Covid-19 vaccines by Pfizer (NYSE: PFE) and Moderna (NASDAQ: MRNA) received emergency approval from the U.S. FDA in December and inoculation drives have already begun in the U.K and the U.S. with these countries looking to get their citizens vaccinated as quickly as possible. For instance, the U.S. says that every American who wants a Covid-19 vaccine should have one by June. This likely means that demand for the Novavax vaccine – which is only likely to be available, subject to approval, in Q1 2021 or later – will be somewhat limited in the country. While Novavax has supply agreements with the U.S. and Australia, the company might not see much upside in developed markets.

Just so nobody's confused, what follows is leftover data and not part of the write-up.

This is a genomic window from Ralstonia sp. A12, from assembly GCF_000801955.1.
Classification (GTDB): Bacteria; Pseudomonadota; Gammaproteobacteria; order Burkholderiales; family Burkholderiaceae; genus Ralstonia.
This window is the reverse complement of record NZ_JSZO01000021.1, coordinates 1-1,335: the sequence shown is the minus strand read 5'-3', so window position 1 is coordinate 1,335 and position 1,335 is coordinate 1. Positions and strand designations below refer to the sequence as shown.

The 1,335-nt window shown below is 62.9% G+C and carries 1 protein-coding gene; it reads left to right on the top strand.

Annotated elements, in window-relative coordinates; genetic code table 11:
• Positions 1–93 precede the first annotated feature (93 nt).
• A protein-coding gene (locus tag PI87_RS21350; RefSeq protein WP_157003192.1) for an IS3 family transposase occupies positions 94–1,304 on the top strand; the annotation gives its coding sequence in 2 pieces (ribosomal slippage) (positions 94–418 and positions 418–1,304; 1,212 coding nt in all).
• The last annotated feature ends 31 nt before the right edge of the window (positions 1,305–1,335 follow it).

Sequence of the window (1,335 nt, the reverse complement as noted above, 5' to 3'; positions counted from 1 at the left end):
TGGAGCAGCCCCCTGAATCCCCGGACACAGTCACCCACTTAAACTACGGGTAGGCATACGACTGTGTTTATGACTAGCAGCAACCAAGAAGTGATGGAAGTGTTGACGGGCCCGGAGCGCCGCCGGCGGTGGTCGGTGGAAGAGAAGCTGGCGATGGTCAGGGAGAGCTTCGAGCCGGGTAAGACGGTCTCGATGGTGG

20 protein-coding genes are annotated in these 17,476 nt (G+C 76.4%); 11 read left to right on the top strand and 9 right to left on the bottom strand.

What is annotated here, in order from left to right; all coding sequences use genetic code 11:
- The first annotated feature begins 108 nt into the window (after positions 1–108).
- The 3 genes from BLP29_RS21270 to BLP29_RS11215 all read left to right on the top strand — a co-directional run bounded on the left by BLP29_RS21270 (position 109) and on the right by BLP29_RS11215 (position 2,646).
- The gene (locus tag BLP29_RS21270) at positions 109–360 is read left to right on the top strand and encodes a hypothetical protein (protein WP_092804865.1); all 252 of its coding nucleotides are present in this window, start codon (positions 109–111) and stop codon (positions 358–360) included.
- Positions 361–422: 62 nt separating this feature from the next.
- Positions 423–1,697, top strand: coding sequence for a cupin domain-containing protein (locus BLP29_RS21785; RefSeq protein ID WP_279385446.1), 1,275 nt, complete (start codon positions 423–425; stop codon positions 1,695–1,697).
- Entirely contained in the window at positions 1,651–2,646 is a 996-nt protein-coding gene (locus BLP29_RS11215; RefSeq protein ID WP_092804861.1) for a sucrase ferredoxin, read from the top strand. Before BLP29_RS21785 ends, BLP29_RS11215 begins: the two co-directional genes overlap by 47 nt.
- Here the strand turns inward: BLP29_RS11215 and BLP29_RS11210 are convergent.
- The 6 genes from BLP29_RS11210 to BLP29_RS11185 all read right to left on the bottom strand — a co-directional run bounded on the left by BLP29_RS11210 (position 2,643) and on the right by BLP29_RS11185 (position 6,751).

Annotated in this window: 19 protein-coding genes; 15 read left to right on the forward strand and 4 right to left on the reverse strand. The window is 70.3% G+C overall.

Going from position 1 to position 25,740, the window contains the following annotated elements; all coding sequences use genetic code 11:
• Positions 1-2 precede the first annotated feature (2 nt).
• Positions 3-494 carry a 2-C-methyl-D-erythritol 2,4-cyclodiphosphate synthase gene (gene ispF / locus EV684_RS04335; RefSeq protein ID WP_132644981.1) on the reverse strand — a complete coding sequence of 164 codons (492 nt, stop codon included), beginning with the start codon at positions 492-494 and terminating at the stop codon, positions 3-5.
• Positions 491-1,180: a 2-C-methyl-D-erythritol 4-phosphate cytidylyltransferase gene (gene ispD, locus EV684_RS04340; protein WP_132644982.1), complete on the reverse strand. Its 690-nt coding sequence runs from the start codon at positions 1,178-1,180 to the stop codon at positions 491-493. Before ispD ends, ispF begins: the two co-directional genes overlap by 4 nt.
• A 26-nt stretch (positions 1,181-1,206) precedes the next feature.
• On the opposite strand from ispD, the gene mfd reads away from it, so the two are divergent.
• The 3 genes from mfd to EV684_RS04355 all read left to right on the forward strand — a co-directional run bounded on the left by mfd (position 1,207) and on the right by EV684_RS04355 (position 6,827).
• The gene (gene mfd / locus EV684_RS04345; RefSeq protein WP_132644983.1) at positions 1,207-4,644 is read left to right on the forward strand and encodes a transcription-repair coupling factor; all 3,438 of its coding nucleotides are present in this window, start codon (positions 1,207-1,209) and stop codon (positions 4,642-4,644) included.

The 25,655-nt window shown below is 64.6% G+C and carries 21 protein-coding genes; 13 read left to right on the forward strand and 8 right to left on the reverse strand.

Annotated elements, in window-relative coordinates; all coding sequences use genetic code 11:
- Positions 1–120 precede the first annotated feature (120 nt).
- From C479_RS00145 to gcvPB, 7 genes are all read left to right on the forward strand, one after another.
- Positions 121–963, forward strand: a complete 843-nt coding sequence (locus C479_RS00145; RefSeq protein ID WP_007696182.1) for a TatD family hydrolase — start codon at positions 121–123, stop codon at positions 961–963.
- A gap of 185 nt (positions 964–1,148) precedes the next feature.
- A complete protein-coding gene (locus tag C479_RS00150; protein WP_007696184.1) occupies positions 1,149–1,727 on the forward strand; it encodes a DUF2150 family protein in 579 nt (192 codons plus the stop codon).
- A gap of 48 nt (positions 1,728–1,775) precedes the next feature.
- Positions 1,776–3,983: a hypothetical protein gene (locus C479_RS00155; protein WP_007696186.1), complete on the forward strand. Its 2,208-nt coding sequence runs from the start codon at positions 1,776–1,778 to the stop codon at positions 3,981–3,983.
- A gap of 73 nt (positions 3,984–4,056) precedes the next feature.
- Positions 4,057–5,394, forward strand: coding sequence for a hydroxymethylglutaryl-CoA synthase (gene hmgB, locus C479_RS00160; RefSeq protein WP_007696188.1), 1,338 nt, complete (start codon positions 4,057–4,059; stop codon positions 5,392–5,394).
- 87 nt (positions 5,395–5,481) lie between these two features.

Novavax announced that it was commencing phase 3 clinical trials for its novel coronavirus vaccine in the U.S. and Mexico last week. While this is good news, considering that Novavax saw multiple delays in starting late-stage U.S. studies amid manufacturing challenges, there are concerns whether the company will be able to meet its target of signing up 30k volunteers when there are two highly effective vaccines already available in the market. For example, prospective volunteers might be concerned that they are given a placebo or that Novavax’s candidate could be less protective or even if their involvement in the trial could impact their ability to take another vaccine.

See our indicative theme on Covid-19 Vaccine stocks for more details on the performance of key U.S. based companies working on Covid-19 vaccines.